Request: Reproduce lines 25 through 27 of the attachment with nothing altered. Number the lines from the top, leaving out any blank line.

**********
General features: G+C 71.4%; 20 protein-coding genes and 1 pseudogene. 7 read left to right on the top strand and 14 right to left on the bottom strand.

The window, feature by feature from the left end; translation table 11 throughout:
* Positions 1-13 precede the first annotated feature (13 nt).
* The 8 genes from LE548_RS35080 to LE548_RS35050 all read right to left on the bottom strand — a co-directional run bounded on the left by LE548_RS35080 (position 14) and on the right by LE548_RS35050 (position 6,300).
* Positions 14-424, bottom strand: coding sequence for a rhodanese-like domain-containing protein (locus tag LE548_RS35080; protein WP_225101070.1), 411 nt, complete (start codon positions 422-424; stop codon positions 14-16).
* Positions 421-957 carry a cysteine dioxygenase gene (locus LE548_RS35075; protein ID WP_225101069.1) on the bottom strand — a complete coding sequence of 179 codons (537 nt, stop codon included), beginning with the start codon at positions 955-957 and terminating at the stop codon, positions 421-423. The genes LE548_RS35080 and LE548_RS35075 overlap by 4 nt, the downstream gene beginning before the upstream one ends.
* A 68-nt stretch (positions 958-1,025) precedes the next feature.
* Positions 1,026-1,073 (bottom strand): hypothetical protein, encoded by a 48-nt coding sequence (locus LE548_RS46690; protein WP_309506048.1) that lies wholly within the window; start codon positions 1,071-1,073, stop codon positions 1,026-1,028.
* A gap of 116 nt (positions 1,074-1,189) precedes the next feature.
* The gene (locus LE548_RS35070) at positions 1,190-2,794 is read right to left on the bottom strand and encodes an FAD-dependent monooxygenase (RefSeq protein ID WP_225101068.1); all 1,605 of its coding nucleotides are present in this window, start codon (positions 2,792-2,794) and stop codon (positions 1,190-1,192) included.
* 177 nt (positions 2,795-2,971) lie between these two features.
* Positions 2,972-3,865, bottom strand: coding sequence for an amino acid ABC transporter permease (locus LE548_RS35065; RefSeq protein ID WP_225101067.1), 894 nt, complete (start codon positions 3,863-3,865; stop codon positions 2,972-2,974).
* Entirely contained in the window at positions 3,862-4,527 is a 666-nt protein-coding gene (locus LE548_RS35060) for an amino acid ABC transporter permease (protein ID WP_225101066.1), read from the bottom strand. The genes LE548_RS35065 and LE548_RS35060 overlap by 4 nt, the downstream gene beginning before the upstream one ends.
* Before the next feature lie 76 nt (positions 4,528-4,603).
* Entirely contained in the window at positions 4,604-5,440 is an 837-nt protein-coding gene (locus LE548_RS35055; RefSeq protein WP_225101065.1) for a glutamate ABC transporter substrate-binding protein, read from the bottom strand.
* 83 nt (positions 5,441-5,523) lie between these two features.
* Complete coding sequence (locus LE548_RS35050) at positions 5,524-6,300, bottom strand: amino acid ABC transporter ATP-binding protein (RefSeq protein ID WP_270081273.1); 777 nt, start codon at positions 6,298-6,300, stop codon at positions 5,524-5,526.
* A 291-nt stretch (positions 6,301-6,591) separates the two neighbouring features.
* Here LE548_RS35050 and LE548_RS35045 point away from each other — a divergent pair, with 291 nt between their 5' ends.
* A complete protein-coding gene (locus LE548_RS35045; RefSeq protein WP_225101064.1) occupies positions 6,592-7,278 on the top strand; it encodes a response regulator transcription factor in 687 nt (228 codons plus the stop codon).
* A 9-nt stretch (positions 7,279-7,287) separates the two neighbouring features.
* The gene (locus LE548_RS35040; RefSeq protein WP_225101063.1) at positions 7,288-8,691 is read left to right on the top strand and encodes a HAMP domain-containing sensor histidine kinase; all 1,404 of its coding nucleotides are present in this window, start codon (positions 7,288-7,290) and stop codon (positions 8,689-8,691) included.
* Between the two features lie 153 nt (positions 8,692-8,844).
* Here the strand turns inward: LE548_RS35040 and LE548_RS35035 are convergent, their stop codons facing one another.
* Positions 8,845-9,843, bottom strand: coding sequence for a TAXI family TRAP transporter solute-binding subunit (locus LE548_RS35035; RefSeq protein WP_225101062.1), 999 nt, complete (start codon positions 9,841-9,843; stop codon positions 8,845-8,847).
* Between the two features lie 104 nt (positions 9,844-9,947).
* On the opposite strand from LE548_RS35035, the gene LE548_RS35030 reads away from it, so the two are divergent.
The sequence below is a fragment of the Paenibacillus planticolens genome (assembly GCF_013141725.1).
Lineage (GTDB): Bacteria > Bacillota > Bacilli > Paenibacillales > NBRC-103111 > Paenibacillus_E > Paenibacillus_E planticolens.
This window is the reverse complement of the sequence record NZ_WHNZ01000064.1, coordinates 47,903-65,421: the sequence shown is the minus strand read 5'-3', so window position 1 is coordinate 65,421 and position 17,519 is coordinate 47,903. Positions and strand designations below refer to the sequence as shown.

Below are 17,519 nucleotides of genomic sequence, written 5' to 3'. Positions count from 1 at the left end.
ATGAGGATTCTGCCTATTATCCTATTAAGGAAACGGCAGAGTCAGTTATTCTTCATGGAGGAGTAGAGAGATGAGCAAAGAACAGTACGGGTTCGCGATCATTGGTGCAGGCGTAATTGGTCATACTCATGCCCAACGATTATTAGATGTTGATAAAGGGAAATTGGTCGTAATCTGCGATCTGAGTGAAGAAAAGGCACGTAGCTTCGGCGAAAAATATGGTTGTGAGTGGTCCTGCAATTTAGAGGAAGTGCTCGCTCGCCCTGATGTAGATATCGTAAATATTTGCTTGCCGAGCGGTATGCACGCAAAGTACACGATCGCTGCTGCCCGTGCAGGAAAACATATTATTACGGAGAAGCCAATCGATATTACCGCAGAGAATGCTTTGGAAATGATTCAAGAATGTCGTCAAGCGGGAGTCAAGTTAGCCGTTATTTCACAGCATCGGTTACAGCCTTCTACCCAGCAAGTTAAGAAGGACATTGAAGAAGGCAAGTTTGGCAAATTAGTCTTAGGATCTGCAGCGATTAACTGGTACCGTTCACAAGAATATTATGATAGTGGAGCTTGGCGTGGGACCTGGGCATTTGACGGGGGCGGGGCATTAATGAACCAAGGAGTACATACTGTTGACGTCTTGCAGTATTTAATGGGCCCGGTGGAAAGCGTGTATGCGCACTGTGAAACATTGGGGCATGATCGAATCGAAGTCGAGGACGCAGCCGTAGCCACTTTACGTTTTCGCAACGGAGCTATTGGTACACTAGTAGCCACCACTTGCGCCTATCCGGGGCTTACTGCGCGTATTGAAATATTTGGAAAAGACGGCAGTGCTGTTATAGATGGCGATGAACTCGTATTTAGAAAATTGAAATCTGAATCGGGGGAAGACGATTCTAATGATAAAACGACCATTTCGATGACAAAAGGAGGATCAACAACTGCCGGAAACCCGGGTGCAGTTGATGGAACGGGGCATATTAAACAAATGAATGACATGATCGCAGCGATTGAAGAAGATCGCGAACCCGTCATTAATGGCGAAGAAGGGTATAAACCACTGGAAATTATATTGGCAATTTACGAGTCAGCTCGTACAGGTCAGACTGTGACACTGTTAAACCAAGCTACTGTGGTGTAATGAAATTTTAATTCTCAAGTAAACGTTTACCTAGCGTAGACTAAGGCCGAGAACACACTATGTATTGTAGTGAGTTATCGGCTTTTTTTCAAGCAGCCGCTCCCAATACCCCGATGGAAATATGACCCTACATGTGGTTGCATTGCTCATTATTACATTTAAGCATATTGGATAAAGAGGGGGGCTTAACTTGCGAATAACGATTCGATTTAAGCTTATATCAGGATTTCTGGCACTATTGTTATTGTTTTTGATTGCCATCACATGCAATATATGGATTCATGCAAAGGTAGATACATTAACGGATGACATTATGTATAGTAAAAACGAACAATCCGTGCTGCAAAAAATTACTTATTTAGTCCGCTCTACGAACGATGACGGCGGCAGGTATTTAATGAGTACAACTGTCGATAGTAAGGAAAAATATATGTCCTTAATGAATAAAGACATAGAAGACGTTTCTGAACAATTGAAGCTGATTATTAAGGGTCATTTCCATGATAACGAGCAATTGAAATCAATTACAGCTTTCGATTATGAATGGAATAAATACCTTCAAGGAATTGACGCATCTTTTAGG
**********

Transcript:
* Positions 8,845-9,843, bottom strand: coding sequence for a TAXI family TRAP transporter solute-binding subunit (locus LE548_RS35035; RefSeq protein WP_225101062.1), 999 nt, complete (start codon positions 9,841-9,843; stop codon positions 8,845-8,847).
* Between the two features lie 104 nt (positions 9,844-9,947).
* On the opposite strand from LE548_RS35035, the gene LE548_RS35030 reads away from it, so the two are divergent.